The lighter side of Flight InternationalL
Leahy’s late verdict on A380
We take our hats off to Andreas Spaeth, who has managed to pin down an interview with former Airbus sales supremo John Leahy for his new book on the A380.
Leahy – rarely out of the headlines during his long stint in Toulouse – has kept a low profile since his retirement in 2018 and move to Miami.
A champion of the superjumbo, who at least once persuaded his board colleagues to offer the largest ever airliner a stay of execution, Leahy says certain customers and the engine manufacturers contributed to its commercial failure.
Operators including Singapore Airlines “interfered with the design,” he tells Spaeth. “Too much weight was built into the airplane”, based on the premise that Airbus would launch a stretched A380-900.
“That was clearly a design mistake that we made,” he says.
He adds that Airbus was “blindsided” by the engine manufacturers, who promised that it would be 10 years before new powerplants offered a step-change in efficiency.
However, three years after the A380’s launch in 2000, the Boeing 787 was launched with GE Aviation and Rolls-Royce powerplants offering a 12% improvement on the A380’s engines. “Can you imagine the success of the A380 if it had 12% better fuel burn?” asks Leahy, ruefully.
Unfortunately, non-German speakers will have to wait until towards the end of the year for an English version of the book, whose sub-title translates as “the last giant”.
With 224 pages in the German edition, the 1kg coffee table tome is a genuine heavyweight, just like its subject.
The North American P-51 Mustang was a scourge of the Luftwaffe in the Second World War. Now, the first serial example of a German-designed 70% scale replica of the type has flown for the first time.
ScaleWings says its SW-51 is a near-perfect copy of the iconic fighter, down to the hand-riveted finish, and a modernised version of the 1940s cockpit. However, although the structure looks like the polished aluminium of the original, it is in fact 100% composite.
Aircraft 001 completed a 35min sortie from Mlada Boleslav airport in the Czech Republic on 20 May. It followed a flight of a proof of concept version seven years ago.
Since then ScaleWings has been working on industrialising the programme at a plant in Poland, capable of producing 60 examples a year, and pitching the Rotax-powered ultralight to the leisure and aerobatic markets. It is priced at up to €300,000 ($355,000). The SW-51 is also available in kit form.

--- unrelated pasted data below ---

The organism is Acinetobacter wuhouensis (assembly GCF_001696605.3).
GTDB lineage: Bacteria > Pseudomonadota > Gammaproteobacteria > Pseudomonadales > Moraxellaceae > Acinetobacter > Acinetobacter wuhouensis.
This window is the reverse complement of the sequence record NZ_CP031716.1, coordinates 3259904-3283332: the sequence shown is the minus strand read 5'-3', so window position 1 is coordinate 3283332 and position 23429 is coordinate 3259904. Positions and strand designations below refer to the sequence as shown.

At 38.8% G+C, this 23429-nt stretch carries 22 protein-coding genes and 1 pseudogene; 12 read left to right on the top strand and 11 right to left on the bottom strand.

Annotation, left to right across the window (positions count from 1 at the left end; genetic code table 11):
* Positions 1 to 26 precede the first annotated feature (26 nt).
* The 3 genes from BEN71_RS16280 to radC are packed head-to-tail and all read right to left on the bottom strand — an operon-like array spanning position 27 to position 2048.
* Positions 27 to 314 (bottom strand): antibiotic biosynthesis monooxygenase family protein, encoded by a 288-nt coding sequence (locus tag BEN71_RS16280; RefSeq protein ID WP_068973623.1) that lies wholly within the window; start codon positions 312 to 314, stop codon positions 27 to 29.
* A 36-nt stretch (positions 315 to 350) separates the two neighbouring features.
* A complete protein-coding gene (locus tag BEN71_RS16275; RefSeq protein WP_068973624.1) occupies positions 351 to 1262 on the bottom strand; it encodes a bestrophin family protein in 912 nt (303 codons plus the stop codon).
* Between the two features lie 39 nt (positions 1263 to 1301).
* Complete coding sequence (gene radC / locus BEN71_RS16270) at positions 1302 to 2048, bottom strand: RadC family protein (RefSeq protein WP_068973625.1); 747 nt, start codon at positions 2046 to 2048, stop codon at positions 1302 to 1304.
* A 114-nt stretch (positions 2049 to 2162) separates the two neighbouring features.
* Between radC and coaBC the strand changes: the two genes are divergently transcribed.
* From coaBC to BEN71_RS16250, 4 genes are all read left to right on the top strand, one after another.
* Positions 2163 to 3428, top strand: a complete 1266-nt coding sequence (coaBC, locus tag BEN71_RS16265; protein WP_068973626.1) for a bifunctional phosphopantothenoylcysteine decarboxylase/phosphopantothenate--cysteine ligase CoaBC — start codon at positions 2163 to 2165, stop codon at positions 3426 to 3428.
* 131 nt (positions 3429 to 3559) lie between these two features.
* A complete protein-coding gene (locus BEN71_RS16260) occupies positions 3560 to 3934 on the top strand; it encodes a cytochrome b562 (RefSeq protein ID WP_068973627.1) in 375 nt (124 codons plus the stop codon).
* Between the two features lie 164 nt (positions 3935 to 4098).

The Bavarian company is also looking for investors to launch the aircraft stateside this year, with the rallying call: “Let’s bring the Mustang home to the US!”.
An invite from the group Sustainable Aviation to the launch of the UK aviation sector’s first decarbonisation targets notes that “since making its net zero pledge in February 2020, the UK aviation industry has continued to make exciting progress towards decarbonising aviation”.
Presumably, the fact that much of its fleet has been sitting idle since March 2020 has helped.
Lufthansa plans to bring five of its furloughed Airbus A340-600s back into service, citing expected buoyant demand for first-class and other seats on long-haul routes from Munich next year.
The German carrier retired the quadjets from service at the start of the pandemic, saying it was highly unlikely they would make a return.
Should we call that a lack of four-sight?
Visitors to the new offices of aviation group Avia Solutions in Vilnius, Lithuania will spot an interesting feature in its entrance hall – a Bombardier CRJ200.
The decommissioned regional jet was lowered by crane into in the atrium of the eight-floor complex, during its construction, by Avia’s maintenance, repair and overhaul subsidiary JET MS. It might give rise to a local riddle: what building is square, but has two wings?